Aristotle Onassis, Who Started Out Poor, Always Knew His Ship Would Come In

She did. The largest motor yacht afloat. The Greek shipping magnate spends much of the year aboard his "Christina," a Canadian destroyer escort ship he bought and spent $3 million converting it into a floating pleasure palace.

Named for his daughter, whose pictures are placed conspicuously about the yacht, the "Christina" is 325 feet long and has a 17-foot draw. For more than a month, she has been docked at the end of Dodge Island, where a crew of 50 awaits sailing orders back to Greece.

The 62-year-old "Golden Greek" has been in Nassau and New York, so the plush dining room which seats 22, has gone unused on this visit.

As you enter the ship, a three-story spiral staircase of gold and marble winds upward. Below are nine ornately furnished guest rooms, each named for a Greek island, plus a complete hospital room, ready for operations, X-rays, any emergency.

At the top of the staircase, the maitre d' Charles Bosco, carefully unlocks Onassis's private quarters. His den is nearly dominated by an El Greco of the Virgin Mary being comforted by an angel (said to be worth $2 1/2 million; another El Greco hangs below in the game room), hung near gold sabers given to "Ari" by King Saud.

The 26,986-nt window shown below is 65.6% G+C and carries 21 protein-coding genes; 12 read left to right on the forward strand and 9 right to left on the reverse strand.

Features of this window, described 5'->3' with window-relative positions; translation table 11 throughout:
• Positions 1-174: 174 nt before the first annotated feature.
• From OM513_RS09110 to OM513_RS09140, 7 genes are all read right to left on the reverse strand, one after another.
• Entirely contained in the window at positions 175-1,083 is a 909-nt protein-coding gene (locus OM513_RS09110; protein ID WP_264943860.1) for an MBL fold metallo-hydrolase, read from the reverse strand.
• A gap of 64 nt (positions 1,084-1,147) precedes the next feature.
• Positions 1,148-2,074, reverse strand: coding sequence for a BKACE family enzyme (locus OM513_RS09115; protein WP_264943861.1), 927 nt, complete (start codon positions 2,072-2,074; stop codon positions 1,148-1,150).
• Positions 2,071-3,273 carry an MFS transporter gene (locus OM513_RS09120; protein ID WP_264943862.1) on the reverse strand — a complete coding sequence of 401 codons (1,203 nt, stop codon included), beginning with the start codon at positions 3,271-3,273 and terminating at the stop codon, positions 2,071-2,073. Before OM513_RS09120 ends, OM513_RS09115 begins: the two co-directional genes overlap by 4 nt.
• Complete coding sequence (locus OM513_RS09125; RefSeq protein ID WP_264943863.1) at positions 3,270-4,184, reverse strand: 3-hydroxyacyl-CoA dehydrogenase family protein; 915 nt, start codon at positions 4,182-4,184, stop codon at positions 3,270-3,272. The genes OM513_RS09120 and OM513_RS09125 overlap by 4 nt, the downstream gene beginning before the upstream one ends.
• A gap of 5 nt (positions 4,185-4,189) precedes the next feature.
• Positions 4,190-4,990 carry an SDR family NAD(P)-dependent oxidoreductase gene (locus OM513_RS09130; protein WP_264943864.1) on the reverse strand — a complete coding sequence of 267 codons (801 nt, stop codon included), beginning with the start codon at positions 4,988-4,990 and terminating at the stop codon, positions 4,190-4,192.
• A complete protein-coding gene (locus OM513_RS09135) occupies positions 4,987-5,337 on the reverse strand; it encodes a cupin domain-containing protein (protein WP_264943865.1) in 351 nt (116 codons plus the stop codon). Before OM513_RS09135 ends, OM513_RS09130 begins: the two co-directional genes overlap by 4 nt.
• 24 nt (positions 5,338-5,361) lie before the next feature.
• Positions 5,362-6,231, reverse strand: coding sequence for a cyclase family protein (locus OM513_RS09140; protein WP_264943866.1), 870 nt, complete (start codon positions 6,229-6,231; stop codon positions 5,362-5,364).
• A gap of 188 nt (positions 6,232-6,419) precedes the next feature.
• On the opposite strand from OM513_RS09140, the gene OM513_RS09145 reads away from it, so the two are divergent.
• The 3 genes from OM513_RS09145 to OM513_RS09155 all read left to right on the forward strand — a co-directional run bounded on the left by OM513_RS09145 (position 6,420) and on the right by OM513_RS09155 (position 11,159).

Wood paneled, the large room is filled with a sailor's choice...books from Balzac to Capt. Hornblower, the complete works of Winston Churchill, gun racks for the use of his guests in skeet shooting, a glass-enclosed sailing ship made of ivory, an old oak desk with its drawers pegged from below to keep them from opening in a rough sea.

His bath features double gold sinks, plus a sunken marble mosaic tub, kidney-shaped, with flying fish and dolphin playing below the spigot -- a gold fish's mouth. A one-way mirror in his shower stall allows Onassis to see out. Like the mosaic tile swimming pool below, his bath copies the one in King Menos' palace in Crete.

The swimming pool can become a dance floor, hydraulically lifted by the press of a button, or a fountain area. Located at the stern of the ship, on the promenade deck, it adjoins the game room, replete with a baby grand piano, a wood-burning fireplace built of lapis which is banked with a backdrop of books. "He loves to read...when he is alone," we're told.

Next room is the circular bar, where whale teeth are set in as hangers to hold onto when the going gets rough. Whale teeth form footrests on the rope-corded barstools. Seat material is said to be from whale's most "delicate" part.

Beneath the glass-topped bar, at the flick of a switch, tiny boats sail around a mural of the Grecian Islands, magnetized so as not to ram each other. Touching lightly, they move on. Stereo is built-in here, as well as in Onassis's quarters.

Topside, "Ari," as he's called, keeps an amphibious airplane, a Fiat car, a 30-foot sailboat, a launch and eight lifeboats. The radio room on the bridge is as large as the Queen Mary's.

 (This exclusive story was printed in the Miami News, May 21, 1968, written by Social columnist Joan Nielsen McHale)